SAN JOSE, Calif. The electronics industry is not investing nearly enough time, energy and money to address what has become a pressing need for a genuine technology breakthrough in parallel computing. It is time to fund multiple large-scale projects in this area and multiple stakeholders need to step up to the plate quickly.
David A. Patterson, veteran computer science professor and researcher at the University of California at Berkeley, outlined the gravity of the problem in a recent talk.
Microprocessor makers have hit a "power wall" that undermines their conventional design techniques and has driven them to multi-core architectures. But this just shifts the problem to the need for parallel software, something researchers have pursued with little success for the past 40 years.
If researchers do not solve this problem now, multi-core architectures will soon outstrip the ability of software to keep up. If new software cannot take advantage of improved chips, the growth of the computer industry—and the many industries that depend on it—is in peril.
The response to this challenge from the industry's large, aggressive competitors has so far been wimpy.
Intel and Microsoft put together a reportedly $10 million, five-year university research grant to tackle the issue. Details of the program will be announced March 19.
The Wintel duo did a good job raising the level of consciousness about the problem by seeking competitive bids from 25 top computer research institutions for the grant. Still, their effort is tiny in comparison to the magnitude of the problem and their resources.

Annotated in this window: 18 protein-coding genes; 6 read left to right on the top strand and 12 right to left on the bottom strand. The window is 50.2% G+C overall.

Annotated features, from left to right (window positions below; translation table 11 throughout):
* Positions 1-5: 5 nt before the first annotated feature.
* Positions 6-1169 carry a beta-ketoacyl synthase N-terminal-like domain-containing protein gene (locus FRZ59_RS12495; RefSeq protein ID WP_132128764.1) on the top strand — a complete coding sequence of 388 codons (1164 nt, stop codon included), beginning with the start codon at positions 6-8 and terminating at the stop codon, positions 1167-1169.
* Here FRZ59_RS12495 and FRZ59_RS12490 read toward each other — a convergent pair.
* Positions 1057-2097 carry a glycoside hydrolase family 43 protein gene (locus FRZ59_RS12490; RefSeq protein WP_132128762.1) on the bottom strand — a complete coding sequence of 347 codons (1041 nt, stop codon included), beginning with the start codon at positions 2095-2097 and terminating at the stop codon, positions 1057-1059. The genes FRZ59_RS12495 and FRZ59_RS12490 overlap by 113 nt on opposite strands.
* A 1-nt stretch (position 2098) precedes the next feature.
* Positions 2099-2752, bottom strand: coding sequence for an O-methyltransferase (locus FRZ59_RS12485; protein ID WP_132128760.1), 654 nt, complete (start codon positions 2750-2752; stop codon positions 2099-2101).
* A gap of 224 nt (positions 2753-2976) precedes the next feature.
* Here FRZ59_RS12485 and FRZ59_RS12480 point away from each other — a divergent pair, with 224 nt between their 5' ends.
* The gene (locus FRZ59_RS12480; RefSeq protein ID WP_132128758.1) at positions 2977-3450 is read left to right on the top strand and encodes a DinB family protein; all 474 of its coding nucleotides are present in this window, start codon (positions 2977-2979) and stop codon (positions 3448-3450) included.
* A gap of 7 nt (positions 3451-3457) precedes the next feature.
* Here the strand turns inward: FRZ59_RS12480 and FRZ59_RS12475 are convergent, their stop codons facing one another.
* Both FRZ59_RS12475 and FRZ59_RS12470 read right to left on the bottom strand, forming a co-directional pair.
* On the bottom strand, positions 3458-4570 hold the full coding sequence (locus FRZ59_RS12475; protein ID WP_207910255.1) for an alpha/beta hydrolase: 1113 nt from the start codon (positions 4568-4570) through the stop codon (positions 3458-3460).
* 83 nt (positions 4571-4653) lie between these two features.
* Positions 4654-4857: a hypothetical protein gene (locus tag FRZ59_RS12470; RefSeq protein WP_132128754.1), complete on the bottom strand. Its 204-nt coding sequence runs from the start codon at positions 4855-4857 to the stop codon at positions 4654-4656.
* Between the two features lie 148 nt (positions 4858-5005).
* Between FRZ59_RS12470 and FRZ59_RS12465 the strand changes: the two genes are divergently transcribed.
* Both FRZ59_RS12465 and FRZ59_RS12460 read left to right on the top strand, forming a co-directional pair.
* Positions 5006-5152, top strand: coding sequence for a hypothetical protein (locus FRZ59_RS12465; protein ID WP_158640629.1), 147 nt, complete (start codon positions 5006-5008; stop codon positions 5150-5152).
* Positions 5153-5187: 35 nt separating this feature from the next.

Intel and Microsoft are two of the most profitable companies in the sector, having worked for years to drive most of the value of computers into their processors and Windows. Now it's time they dig deep.
I know Intel has already funded some efforts to help train the next generation of programmers in the latest parallel techniques. And Microsoft has hired a handful of heavy hitters in parallel programming including Burton Smith and Dan Reed.
But William Dally, professor of computer science at Stanford University, was right when he said the industry needs "to start experimenting right away and try a dozen different ideas to find a few that work."
Wintel should not just tease multiple researchers with a $10 million grant awarded to one institution. They need to significantly up the ante and fund multiple efforts.
Ten million is a drop in the bucket of the R&D budgets at Intel and Microsoft. You have to wonder about who is piloting the ship in Redmond these days when the company can afford a $44 billion bid for Yahoo to try to bolster its position in Web search but only spends $10 million to attack a needed breakthrough to save its core Windows business.